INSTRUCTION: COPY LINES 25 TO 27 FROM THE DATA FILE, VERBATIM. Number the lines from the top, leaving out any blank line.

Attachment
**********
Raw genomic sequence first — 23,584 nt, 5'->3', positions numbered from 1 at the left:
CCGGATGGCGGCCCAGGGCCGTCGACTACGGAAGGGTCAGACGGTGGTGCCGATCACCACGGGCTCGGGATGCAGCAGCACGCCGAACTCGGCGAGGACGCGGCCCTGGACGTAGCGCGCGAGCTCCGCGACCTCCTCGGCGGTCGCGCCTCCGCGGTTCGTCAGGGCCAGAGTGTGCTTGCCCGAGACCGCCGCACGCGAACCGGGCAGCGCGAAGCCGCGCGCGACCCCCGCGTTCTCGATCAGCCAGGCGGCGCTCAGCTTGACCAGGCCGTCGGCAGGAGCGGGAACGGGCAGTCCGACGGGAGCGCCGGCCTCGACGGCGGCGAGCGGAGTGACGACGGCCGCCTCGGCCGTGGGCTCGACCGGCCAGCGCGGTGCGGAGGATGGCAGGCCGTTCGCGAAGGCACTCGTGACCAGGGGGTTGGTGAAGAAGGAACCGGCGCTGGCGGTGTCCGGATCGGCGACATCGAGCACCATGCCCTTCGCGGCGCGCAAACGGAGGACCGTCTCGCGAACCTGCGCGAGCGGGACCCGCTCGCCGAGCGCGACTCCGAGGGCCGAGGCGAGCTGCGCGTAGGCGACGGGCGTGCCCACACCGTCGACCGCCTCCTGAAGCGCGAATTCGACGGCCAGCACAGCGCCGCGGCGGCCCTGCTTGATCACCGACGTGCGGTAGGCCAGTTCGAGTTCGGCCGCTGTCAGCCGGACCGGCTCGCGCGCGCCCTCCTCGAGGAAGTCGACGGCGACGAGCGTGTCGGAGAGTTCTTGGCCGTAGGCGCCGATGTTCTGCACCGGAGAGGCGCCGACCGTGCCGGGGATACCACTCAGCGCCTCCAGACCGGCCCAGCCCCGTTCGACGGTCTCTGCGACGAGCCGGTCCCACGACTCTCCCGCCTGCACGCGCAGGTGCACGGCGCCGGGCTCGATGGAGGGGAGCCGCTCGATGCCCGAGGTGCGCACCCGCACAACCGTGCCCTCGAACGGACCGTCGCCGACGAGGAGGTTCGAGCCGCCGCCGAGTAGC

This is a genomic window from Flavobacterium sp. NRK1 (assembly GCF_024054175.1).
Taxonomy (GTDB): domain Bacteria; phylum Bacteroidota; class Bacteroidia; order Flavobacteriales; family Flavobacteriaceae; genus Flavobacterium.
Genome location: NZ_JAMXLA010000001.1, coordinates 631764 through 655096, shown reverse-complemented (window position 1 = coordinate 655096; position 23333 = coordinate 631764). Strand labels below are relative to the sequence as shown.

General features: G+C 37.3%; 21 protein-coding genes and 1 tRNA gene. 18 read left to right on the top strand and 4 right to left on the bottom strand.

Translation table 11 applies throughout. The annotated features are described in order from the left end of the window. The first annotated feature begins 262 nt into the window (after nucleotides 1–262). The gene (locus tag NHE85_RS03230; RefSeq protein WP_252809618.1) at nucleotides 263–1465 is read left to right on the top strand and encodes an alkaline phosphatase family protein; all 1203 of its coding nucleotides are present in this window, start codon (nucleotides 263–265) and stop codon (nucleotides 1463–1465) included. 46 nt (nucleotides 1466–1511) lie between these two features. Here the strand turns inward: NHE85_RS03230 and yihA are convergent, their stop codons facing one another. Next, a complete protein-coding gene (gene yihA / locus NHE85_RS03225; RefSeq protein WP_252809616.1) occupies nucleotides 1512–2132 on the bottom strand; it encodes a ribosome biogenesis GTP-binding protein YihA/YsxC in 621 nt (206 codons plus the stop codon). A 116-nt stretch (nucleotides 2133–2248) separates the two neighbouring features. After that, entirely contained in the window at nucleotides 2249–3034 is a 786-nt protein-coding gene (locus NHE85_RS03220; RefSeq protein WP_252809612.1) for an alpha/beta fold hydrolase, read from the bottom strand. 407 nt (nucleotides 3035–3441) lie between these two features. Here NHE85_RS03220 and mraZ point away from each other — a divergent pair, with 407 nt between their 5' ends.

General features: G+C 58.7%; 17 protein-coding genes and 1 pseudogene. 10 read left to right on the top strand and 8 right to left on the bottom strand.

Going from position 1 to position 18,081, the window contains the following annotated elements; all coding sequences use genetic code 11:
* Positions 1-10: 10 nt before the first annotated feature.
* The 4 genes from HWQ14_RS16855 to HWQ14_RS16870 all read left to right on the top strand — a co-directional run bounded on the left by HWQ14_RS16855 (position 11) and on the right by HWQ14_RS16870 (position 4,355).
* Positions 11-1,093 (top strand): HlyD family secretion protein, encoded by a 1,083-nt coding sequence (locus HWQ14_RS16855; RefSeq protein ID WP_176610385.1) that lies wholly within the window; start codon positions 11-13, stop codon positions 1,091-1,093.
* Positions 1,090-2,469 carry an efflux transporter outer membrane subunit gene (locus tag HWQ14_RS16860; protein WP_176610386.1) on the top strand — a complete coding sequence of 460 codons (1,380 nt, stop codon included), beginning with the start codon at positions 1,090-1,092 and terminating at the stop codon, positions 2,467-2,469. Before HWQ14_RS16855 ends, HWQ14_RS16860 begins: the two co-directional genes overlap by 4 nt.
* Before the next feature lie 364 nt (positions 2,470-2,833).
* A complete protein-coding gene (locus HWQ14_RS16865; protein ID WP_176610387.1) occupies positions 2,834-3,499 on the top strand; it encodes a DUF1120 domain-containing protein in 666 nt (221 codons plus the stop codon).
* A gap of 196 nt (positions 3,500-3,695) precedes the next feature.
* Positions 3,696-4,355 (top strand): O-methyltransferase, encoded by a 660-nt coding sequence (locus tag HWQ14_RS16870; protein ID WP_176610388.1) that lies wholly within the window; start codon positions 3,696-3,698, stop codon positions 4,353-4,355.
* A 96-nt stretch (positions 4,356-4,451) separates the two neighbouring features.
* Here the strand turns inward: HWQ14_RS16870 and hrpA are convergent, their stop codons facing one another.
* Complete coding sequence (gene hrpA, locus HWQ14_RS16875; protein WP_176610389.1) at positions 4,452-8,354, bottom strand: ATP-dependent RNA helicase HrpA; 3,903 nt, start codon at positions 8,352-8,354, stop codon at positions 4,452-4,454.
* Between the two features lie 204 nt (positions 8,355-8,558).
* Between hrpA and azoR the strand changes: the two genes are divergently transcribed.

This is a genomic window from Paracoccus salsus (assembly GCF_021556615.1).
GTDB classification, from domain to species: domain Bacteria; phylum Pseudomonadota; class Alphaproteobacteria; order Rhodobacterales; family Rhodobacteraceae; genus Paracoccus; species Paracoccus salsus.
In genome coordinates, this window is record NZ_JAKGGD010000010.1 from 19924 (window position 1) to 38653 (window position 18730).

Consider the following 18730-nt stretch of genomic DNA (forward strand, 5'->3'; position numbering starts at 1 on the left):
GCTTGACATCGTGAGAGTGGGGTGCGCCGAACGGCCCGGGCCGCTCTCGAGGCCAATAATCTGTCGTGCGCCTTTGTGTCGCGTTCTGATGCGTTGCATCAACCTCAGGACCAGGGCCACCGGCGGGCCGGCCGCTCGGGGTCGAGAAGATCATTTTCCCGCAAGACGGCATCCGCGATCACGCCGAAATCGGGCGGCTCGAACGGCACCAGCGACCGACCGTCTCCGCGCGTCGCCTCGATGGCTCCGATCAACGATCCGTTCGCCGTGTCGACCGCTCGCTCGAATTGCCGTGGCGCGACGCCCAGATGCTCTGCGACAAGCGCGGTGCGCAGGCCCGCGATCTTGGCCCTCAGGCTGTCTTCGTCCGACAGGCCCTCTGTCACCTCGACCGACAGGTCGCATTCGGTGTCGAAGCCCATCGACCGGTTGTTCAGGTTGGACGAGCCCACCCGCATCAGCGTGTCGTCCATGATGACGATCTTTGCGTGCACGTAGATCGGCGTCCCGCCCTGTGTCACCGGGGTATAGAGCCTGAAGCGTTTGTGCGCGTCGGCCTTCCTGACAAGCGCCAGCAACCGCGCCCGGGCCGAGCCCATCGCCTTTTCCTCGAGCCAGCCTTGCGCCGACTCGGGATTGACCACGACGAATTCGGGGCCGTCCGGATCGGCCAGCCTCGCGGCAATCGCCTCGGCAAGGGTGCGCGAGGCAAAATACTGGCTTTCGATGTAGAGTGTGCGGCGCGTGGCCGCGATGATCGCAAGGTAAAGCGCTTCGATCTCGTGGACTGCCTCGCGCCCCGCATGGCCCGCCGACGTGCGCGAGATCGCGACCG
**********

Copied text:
In genome coordinates, this window is record NZ_JAKGGD010000010.1 from 19924 (window position 1) to 38653 (window position 18730).

Consider the following 18730-nt stretch of genomic DNA (forward strand, 5'->3'; position numbering starts at 1 on the left):
GCTTGACATCGTGAGAGTGGGGTGCGCCGAACGGCCCGGGCCGCTCTCGAGGCCAATAATCTGTCGTGCGCCTTTGTGTCGCGTTCTGATGCGTTGCATCAACCTCAGGACCAGGGCCACCGGCGGGCCGGCCGCTCGGGGTCGAGAAGATCATTTTCCCGCAAGACGGCATCCGCGATCACGCCGAAATCGGGCGGCTCGAACGGCACCAGCGACCGACCGTCTCCGCGCGTCGCCTCGATGGCTCCGATCAACGATCCGTTCGCCGTGTCGACCGCTCGCTCGAATTGCCGTGGCGCGACGCCCAGATGCTCTGCGACAAGCGCGGTGCGCAGGCCCGCGATCTTGGCCCTCAGGCTGTCTTCGTCCGACAGGCCCTCTGTCACCTCGACCGACAGGTCGCATTCGGTGTCGAAGCCCATCGACCGGTTGTTCAGGTTGGACGAGCCCACCCGCATCAGCGTGTCGTCCATGATGACGATCTTTGCGTGCACGTAGATCGGCGTCCCGCCCTGTGTCACCGGGGTATAGAGCCTGAAGCGTTTGTGCGCGTCGGCCTTCCTGACAAGCGCCAGCAACCGCGCCCGGGCCGAGCCCATCGCCTTTTCCTCGAGCCAGCCTTGCGCCGACTCGGGATTGACCACGACGAATTCGGGGCCGTCCGGATCGGCCAGCCTCGCGGCAATCGCCTCGGCAAGGGTGCGCGAGGCAAAATACTGGCTTTCGATGTAGAGTGTGCGGCGCGTGGCCGCGATGATCGCAAGGTAAAGCGCTTCGATCTCGTGGACTGCCTCGCGCCCCGCATGGCCCGCCGACGTGCGCGAGATCGCGACCG